TCS Daily

'Stros Gone Wild

By Rand Simberg - February 9, 2007 12:00 AM

When I first saw the story at a space website, I thought, "well, that's different." But I became more fascinated as the day went on at how it suddenly became the story of the day, everywhere. But on reflection, it makes sense.

A woman drives 900 miles non-stop to confront a romantic rival, with an equipment set from the game "Clue," attempts to get into her car, and squirts her with pepper spray, after which she is arrested and charged with attempted kidnapping, assault, and later, attempted first-degree murder. One web wag noted, "As another famous pilot once said, 'a trench coat and wig and, a knife, BB pistol, rubber tubing and plastic bags....Gosh, a feller could have a pretty good time in Vegas with this stuff.'"

Already, it sounds like a great story-rights prospect for the Lifetime Channel (and of course, we'll find out that a man is to blame).

But as that old late-night commercial goes, "Wait! There's more!"

She turns out to be an astronaut. And not just any old (or young) astronaut. She's an astronaut who had her first (and almost certainly last) flight just this past summer, when she made a name for herself in her handling of the Shuttle's robotic arm.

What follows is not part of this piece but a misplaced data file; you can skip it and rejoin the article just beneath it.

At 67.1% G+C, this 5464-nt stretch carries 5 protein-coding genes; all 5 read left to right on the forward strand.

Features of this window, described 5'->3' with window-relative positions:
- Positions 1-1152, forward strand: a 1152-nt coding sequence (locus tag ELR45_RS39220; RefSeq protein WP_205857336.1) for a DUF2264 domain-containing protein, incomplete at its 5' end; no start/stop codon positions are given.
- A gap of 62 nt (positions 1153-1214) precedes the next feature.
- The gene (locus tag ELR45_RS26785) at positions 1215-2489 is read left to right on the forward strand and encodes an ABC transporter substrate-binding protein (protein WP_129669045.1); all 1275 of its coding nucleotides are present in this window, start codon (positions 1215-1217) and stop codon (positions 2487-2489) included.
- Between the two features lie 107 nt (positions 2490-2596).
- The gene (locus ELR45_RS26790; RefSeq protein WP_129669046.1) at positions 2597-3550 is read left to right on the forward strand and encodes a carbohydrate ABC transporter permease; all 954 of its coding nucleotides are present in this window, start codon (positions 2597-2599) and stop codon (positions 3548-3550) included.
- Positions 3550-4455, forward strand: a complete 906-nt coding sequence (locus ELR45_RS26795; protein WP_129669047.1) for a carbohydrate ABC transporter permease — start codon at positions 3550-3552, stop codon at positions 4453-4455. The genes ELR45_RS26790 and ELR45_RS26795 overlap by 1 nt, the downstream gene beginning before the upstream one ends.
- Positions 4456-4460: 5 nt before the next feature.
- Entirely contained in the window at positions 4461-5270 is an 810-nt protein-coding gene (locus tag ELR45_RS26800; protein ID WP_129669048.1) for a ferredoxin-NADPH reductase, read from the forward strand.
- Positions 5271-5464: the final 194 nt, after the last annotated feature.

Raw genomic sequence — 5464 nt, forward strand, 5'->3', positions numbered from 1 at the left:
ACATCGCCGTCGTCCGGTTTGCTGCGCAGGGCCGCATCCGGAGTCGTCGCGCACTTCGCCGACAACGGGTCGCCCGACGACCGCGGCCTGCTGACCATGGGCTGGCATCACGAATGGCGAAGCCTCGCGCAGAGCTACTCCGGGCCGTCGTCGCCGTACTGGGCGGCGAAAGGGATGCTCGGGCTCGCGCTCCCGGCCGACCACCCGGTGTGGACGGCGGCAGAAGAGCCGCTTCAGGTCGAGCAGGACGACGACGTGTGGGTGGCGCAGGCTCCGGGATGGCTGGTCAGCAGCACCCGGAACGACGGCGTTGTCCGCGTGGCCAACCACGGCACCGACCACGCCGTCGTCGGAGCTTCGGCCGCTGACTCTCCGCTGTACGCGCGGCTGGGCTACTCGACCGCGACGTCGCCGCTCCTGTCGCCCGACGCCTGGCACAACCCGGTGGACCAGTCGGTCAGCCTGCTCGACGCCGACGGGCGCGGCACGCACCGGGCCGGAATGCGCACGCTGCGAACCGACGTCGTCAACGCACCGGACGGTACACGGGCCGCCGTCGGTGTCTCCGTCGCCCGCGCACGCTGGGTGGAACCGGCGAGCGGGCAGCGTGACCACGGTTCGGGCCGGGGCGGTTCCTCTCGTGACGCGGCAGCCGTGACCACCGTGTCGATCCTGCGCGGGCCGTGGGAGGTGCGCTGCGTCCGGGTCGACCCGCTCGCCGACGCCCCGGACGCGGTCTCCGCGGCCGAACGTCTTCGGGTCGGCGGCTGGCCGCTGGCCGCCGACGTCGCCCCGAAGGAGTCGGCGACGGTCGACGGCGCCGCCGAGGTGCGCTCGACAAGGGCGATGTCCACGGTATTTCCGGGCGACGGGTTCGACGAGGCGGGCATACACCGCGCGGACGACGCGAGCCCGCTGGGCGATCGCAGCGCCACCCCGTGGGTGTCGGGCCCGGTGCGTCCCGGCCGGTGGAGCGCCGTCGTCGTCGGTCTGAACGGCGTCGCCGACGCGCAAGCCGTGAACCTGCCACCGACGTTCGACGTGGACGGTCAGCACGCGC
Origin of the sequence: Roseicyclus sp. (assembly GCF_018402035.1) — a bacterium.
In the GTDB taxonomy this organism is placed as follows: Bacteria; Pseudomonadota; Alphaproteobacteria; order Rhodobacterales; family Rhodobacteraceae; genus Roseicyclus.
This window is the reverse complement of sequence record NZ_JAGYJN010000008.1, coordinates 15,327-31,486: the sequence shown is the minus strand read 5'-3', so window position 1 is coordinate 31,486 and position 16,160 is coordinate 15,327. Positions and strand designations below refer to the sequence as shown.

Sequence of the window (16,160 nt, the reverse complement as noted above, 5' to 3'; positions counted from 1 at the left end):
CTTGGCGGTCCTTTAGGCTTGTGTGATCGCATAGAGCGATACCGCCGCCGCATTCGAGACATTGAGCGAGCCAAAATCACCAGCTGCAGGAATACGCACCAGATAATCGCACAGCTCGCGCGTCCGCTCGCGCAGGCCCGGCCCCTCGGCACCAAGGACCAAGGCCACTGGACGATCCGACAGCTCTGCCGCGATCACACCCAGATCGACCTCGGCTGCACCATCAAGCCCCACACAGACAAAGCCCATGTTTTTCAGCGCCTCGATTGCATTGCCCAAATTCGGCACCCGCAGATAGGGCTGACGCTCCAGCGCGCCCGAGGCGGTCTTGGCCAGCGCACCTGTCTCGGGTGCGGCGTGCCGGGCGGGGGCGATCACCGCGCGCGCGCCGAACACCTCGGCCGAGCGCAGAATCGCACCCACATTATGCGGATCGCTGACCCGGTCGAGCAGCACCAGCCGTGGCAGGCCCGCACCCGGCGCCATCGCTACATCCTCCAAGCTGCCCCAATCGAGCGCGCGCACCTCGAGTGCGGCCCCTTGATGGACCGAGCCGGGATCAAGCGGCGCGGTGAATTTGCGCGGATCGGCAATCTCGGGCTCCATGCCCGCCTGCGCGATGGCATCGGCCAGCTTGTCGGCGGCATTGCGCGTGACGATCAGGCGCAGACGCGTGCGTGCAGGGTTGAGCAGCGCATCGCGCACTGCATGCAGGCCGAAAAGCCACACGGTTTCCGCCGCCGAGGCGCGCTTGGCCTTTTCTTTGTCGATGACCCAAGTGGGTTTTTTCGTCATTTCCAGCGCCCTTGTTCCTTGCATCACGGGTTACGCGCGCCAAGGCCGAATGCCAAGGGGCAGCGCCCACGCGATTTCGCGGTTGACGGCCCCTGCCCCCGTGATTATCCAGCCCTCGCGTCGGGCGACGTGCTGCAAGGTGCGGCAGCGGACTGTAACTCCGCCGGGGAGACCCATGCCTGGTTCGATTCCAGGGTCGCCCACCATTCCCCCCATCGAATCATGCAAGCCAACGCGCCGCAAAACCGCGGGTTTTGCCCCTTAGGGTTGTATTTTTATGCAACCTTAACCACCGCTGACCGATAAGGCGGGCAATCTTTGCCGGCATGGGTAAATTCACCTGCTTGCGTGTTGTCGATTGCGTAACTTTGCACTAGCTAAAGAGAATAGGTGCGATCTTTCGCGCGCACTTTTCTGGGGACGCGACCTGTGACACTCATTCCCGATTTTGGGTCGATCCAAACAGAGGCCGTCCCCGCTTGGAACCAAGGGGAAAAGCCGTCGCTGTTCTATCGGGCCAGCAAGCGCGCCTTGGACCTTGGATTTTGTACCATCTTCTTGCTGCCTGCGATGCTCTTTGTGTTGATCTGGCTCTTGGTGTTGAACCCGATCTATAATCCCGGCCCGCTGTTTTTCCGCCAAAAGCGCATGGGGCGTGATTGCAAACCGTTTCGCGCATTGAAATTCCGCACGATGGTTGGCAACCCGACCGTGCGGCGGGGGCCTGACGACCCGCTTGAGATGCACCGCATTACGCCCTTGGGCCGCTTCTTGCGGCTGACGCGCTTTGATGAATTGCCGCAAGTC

And if that's not enough, she made her trip wearing diapers, ostensibly so she wouldn't have to stop for those pesky nature calls. In fact, this makes a lot of sense. Long-distance truckers know that the solution is plastic jugs, but an astronaut (particular one of the distaff gender) knows all about long trips with no pottie breaks, and are used to auxiliary undies. It's not clear, though, if she just stopped at the drug store and picked up some Depends, or was using the standard government-issue, space-rated extra-absorbent model, at only fifty-thousand bucks a pair, and if so, if the government will be reimbursed. In any event, what's for a news programmer not to love? For the cable channels, this is like a full-employment act for Greta Van Susteren and Nancy Grace, what with the Duke Lacrosse thing winding down.

Seriously, it's a tragedy, for her and her family, and for the space agency as well. It's not a good time for such PR disasters, as they face severe budget pressure with the new Congress.

Moreover, NASA has to be doing some soul searching, and wondering how this happened, given their screening. It's a psych profiler's nightmare, particularly for the psych profiler who did her last evaluation. They will be asking themselves, "What if this happened on the ISS? Or worse yet, on a multi-year mission on the way to Mars, with no way to get her off the ship?"

That's always a risk, of course, but not as large as it might seem, even with that particular individual. In fact, I suspect that it will be determined that her breakdown occurred precisely because she wasn't on a mission, and had few prospects for getting another one, even before this incident.